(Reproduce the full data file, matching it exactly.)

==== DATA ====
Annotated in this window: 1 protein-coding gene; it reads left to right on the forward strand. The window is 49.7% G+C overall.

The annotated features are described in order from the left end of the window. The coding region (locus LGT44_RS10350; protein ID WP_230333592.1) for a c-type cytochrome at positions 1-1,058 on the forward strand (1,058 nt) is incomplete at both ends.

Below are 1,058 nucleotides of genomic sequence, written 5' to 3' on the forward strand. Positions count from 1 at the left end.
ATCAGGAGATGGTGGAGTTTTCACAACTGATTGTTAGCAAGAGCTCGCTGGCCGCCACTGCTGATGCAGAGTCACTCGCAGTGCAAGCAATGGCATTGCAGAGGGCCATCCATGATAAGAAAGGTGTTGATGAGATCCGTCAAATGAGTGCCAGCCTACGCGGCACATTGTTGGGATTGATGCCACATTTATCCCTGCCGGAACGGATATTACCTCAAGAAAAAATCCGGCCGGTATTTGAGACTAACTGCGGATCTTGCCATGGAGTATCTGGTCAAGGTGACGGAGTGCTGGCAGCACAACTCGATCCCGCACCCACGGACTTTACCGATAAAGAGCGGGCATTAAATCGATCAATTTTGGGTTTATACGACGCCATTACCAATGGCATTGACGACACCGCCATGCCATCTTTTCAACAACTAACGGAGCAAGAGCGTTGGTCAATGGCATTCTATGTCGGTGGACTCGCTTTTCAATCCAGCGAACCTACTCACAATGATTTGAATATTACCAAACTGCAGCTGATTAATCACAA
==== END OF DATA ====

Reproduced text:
Annotated in this window: 1 protein-coding gene; it reads left to right on the forward strand. The window is 49.7% G+C overall.

The annotated features are described in order from the left end of the window. The coding region (locus LGT44_RS10350; protein ID WP_230333592.1) for a c-type cytochrome at positions 1-1,058 on the forward strand (1,058 nt) is incomplete at both ends.

Below are 1,058 nucleotides of genomic sequence, written 5' to 3' on the forward strand. Positions count from 1 at the left end.
ATCAGGAGATGGTGGAGTTTTCACAACTGATTGTTAGCAAGAGCTCGCTGGCCGCCACTGCTGATGCAGAGTCACTCGCAGTGCAAGCAATGGCATTGCAGAGGGCCATCCATGATAAGAAAGGTGTTGATGAGATCCGTCAAATGAGTGCCAGCCTACGCGGCACATTGTTGGGATTGATGCCACATTTATCCCTGCCGGAACGGATATTACCTCAAGAAAAAATCCGGCCGGTATTTGAGACTAACTGCGGATCTTGCCATGGAGTATCTGGTCAAGGTGACGGAGTGCTGGCAGCACAACTCGATCCCGCACCCACGGACTTTACCGATAAAGAGCGGGCATTAAATCGATCAATTTTGGGTTTATACGACGCCATTACCAATGGCATTGACGACACCGCCATGCCATCTTTTCAACAACTAACGGAGCAAGAGCGTTGGTCAATGGCATTCTATGTCGGTGGACTCGCTTTTCAATCCAGCGAACCTACTCACAATGATTTGAATATTACCAAACTGCAGCTGATTAATCACAA